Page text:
What is airway orthodontics?
Dr. Hulme and his team believe orthodontics is much more than just straight teeth and a beautiful smile – it’s about helping our patients live a healthier and better quality life. We understand that oral health is directly related to overall long-term systemic health and that’s why we focus heavily on the airway as part of our diagnostic process. Certain oral habits and jaw deformities can lead to Obstructive Sleep Apnea (OSA) and Sleep Disordered Breathing (SDB). Airway orthodontics refers to certain orthodontic treatment methods, such as expanding a patient’s airway, in order to treat OSA and SDB.
What is Obstructive Sleep Apnea (OSA) and Sleep Disordered Breathing (SDB)?
Obstructive sleep apnea is a prevalent sleep disorder occurring when the throat muscles, such as your tongue and soft palate, temporarily relax and block your airway sufficiently that breathing is momentarily cut off. It causes you to repeatedly stop and start breathing while you sleep. This can lower the amount of oxygen in your blood and cause a buildup of carbon dioxide. It also triggers the release of cortisol (the “stress hormone”) which causes an increase in your heart rate and blood pressure. Although you don’t actually wake, you can experience snoring, choking or gasping as often as 5-30 times per hour all night long.
These disruptions impair your ability to reach deep, restful phases of sleep and is hard on your body – like running a race all night long. Your body is forced into chronic stress mode and you wake up feeling exhausted, irritable and fatigued. You can suffer from headaches, anxiety, depression, and weight gain. Children with OSA often perform poorly in school, have difficulty paying attention and suffer from learning or behavioral problems. More importantly, studies show a direct causal relationship between OSA and hypertension (high blood pressure), suppressed immune response, cardiovascular disease and diabetes.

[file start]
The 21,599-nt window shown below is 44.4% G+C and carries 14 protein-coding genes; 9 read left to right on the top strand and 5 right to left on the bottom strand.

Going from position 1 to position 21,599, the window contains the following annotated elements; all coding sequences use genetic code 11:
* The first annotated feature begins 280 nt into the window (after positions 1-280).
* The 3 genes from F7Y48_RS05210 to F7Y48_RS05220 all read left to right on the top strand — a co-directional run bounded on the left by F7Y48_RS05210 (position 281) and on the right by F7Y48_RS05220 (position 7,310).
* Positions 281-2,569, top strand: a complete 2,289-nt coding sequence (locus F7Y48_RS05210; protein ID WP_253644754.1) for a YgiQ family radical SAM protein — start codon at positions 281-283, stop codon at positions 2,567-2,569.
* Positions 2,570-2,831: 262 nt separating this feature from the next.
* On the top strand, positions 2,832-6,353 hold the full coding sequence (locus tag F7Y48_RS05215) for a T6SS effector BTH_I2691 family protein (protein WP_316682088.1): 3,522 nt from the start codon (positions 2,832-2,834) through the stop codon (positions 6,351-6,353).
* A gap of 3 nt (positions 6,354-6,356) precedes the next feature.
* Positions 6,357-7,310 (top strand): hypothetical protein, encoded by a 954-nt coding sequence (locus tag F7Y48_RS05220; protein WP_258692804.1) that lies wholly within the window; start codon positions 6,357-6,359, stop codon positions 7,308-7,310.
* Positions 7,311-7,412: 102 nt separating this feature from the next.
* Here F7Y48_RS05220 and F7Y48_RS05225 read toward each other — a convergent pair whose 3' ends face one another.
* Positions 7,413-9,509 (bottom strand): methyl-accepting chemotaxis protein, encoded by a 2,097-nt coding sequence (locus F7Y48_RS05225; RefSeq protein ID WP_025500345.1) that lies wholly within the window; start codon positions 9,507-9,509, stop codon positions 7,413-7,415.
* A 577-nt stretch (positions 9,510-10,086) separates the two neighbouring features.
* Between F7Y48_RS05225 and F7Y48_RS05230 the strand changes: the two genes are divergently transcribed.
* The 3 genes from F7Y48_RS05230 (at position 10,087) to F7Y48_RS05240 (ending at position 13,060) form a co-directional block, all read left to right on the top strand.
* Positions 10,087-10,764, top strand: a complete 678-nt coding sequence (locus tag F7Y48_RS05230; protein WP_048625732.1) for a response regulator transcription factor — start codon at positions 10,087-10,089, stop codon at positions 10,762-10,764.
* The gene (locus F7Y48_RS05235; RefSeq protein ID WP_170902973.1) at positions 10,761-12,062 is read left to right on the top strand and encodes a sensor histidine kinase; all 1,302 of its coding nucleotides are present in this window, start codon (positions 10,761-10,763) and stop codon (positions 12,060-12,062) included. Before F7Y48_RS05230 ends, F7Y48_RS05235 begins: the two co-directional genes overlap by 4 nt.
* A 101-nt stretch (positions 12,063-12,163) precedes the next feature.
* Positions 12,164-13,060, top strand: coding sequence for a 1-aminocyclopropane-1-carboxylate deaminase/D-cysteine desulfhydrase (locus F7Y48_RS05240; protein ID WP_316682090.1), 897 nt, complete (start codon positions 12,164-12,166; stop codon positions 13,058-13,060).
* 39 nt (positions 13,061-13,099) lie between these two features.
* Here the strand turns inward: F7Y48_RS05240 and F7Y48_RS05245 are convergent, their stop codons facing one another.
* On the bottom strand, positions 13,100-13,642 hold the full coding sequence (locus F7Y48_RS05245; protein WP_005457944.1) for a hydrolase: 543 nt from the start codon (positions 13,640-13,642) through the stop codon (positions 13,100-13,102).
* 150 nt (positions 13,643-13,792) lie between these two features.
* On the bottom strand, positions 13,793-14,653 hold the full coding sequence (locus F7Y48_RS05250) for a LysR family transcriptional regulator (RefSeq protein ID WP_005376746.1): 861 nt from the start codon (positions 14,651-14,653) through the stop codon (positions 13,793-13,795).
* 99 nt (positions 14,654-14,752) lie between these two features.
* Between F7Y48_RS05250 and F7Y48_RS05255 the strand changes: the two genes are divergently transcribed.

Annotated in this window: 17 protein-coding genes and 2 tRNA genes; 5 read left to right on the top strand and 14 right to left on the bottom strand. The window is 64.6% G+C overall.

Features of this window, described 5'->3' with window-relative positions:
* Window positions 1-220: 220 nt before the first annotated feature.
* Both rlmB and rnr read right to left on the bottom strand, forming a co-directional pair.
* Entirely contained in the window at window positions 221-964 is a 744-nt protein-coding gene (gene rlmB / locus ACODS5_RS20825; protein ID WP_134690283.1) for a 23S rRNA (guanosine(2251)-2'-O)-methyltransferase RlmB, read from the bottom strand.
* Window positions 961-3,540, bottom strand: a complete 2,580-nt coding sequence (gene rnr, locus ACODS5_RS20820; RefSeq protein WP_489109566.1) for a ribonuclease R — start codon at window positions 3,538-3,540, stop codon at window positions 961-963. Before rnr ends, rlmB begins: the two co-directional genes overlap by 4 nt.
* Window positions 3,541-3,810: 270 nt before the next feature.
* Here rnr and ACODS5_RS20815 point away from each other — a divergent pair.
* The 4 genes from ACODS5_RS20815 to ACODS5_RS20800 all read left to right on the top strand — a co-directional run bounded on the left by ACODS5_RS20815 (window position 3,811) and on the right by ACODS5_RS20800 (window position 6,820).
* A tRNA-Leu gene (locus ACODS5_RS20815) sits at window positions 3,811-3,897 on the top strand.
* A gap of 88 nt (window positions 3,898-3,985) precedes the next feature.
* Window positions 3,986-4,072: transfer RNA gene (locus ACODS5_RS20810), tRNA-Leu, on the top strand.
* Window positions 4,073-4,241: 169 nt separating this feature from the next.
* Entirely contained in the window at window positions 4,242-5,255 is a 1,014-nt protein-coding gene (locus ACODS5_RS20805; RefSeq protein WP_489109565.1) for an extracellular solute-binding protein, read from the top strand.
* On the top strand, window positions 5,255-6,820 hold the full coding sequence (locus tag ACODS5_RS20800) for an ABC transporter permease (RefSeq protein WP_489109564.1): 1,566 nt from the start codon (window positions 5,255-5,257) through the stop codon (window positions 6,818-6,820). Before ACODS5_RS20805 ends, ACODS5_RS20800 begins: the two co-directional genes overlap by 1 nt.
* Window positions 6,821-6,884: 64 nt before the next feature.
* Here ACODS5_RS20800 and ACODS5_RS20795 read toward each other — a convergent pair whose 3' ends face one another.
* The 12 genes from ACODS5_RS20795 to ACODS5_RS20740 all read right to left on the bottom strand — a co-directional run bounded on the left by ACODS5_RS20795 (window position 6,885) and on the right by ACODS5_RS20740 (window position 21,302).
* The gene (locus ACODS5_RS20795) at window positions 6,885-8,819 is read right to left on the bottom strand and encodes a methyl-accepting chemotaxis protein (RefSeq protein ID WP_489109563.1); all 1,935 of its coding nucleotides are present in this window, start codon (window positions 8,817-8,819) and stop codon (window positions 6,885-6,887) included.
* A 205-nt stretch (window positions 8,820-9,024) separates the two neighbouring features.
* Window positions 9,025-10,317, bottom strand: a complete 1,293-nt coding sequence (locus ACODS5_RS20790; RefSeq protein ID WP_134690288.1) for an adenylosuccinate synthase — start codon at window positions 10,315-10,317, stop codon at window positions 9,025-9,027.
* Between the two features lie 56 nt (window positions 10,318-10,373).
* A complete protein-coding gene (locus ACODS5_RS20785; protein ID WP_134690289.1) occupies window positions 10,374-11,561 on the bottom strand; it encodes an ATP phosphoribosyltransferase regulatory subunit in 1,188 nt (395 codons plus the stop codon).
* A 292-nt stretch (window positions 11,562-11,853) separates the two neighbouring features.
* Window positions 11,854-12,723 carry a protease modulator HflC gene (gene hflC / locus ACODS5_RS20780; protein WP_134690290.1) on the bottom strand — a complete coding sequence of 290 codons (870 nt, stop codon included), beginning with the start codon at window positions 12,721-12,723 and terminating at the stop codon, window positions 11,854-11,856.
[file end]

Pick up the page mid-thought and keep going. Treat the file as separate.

Symptoms of OSA and SDB
- pauses of breathing
- mouth breathing
- short attention span, hyperactivity or ADD/ADHD
- restless sleep and drowsiness during the day
- snorting, coughing, choking
- nighttime sweating or bed wetting
- poor weight gain
- sleep terrors
- behavioral and learning problems
- Obstructive tissues (enlarged tonsils and adenoids)
- Lack of room for the tongue (narrow jaws, recessive upper or lower jaw, tongue-tied)
- Obesity (mainly for adults)
- reduction or removal of obstructive tissues (remove tonsils and adenoids to achieve nasal breathing)
- growth-oriented orthodontics (maximize the skeletal growth potential with jaw expansion and/or advancement to increase upper airway volume and tongue space)
When to assess and treat?
It’s important to treat as soon as you are aware of the problem! Many of the growth modification techniques we specialize in for children are best suited to begin as early as age 6 or 7.
Contact our office today for a complimentary consultation